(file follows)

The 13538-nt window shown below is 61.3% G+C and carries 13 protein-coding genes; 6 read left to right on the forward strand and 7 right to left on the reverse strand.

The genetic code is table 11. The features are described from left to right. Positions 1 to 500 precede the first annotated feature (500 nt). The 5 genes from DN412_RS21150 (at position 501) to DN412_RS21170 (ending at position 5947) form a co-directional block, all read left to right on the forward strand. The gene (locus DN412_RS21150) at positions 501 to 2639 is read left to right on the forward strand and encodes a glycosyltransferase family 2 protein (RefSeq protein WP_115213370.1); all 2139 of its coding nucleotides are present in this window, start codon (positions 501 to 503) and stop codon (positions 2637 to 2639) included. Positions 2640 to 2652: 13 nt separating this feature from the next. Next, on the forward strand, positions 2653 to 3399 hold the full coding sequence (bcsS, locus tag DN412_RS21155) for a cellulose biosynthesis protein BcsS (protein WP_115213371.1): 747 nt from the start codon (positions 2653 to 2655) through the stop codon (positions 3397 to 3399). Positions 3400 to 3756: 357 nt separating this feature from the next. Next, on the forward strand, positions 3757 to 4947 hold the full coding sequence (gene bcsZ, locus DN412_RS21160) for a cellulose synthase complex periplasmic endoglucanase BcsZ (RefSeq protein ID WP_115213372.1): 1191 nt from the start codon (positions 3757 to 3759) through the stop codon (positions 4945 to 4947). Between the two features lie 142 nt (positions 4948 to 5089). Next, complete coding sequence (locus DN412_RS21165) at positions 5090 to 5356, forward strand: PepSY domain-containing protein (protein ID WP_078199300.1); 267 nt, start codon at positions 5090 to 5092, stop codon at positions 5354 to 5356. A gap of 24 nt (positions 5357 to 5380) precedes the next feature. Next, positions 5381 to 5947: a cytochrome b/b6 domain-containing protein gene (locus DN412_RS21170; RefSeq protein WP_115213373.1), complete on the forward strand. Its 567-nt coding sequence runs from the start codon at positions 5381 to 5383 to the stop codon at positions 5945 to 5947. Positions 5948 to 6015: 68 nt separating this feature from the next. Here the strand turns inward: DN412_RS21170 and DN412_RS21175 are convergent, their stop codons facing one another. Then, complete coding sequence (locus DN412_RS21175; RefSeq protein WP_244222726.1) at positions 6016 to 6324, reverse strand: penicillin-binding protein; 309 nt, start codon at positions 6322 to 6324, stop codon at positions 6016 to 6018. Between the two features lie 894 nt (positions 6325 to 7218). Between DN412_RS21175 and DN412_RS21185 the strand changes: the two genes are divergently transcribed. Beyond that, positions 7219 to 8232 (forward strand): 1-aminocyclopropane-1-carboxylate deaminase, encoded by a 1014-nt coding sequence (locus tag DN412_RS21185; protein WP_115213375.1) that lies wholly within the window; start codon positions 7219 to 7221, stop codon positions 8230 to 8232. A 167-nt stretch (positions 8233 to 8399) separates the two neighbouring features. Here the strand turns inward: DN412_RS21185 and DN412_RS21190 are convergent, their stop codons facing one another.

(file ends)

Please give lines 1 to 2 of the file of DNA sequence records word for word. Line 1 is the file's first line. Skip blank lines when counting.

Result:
The 13538-nt window shown below is 61.3% G+C and carries 13 protein-coding genes; 6 read left to right on the forward strand and 7 right to left on the reverse strand.

The genetic code is table 11. The features are described from left to right. Positions 1 to 500 precede the first annotated feature (500 nt). The 5 genes from DN412_RS21150 (at position 501) to DN412_RS21170 (ending at position 5947) form a co-directional block, all read left to right on the forward strand. The gene (locus DN412_RS21150) at positions 501 to 2639 is read left to right on the forward strand and encodes a glycosyltransferase family 2 protein (RefSeq protein WP_115213370.1); all 2139 of its coding nucleotides are present in this window, start codon (positions 501 to 503) and stop codon (positions 2637 to 2639) included. Positions 2640 to 2652: 13 nt separating this feature from the next. Next, on the forward strand, positions 2653 to 3399 hold the full coding sequence (bcsS, locus tag DN412_RS21155) for a cellulose biosynthesis protein BcsS (protein WP_115213371.1): 747 nt from the start codon (positions 2653 to 2655) through the stop codon (positions 3397 to 3399). Positions 3400 to 3756: 357 nt separating this feature from the next. Next, on the forward strand, positions 3757 to 4947 hold the full coding sequence (gene bcsZ, locus DN412_RS21160) for a cellulose synthase complex periplasmic endoglucanase BcsZ (RefSeq protein ID WP_115213372.1): 1191 nt from the start codon (positions 3757 to 3759) through the stop codon (positions 4945 to 4947). Between the two features lie 142 nt (positions 4948 to 5089). Next, complete coding sequence (locus DN412_RS21165) at positions 5090 to 5356, forward strand: PepSY domain-containing protein (protein ID WP_078199300.1); 267 nt, start codon at positions 5090 to 5092, stop codon at positions 5354 to 5356. A gap of 24 nt (positions 5357 to 5380) precedes the next feature. Next, positions 5381 to 5947: a cytochrome b/b6 domain-containing protein gene (locus DN412_RS21170; RefSeq protein WP_115213373.1), complete on the forward strand. Its 567-nt coding sequence runs from the start codon at positions 5381 to 5383 to the stop codon at positions 5945 to 5947. Positions 5948 to 6015: 68 nt separating this feature from the next. Here the strand turns inward: DN412_RS21170 and DN412_RS21175 are convergent, their stop codons facing one another. Then, complete coding sequence (locus DN412_RS21175; RefSeq protein WP_244222726.1) at positions 6016 to 6324, reverse strand: penicillin-binding protein; 309 nt, start codon at positions 6322 to 6324, stop codon at positions 6016 to 6018. Between the two features lie 894 nt (positions 6325 to 7218). Between DN412_RS21175 and DN412_RS21185 the strand changes: the two genes are divergently transcribed. Beyond that, positions 7219 to 8232 (forward strand): 1-aminocyclopropane-1-carboxylate deaminase, encoded by a 1014-nt coding sequence (locus tag DN412_RS21185; protein WP_115213375.1) that lies wholly within the window; start codon positions 7219 to 7221, stop codon positions 8230 to 8232. A 167-nt stretch (positions 8233 to 8399) separates the two neighbouring features. Here the strand turns inward: DN412_RS21185 and DN412_RS21190 are convergent, their stop codons facing one another.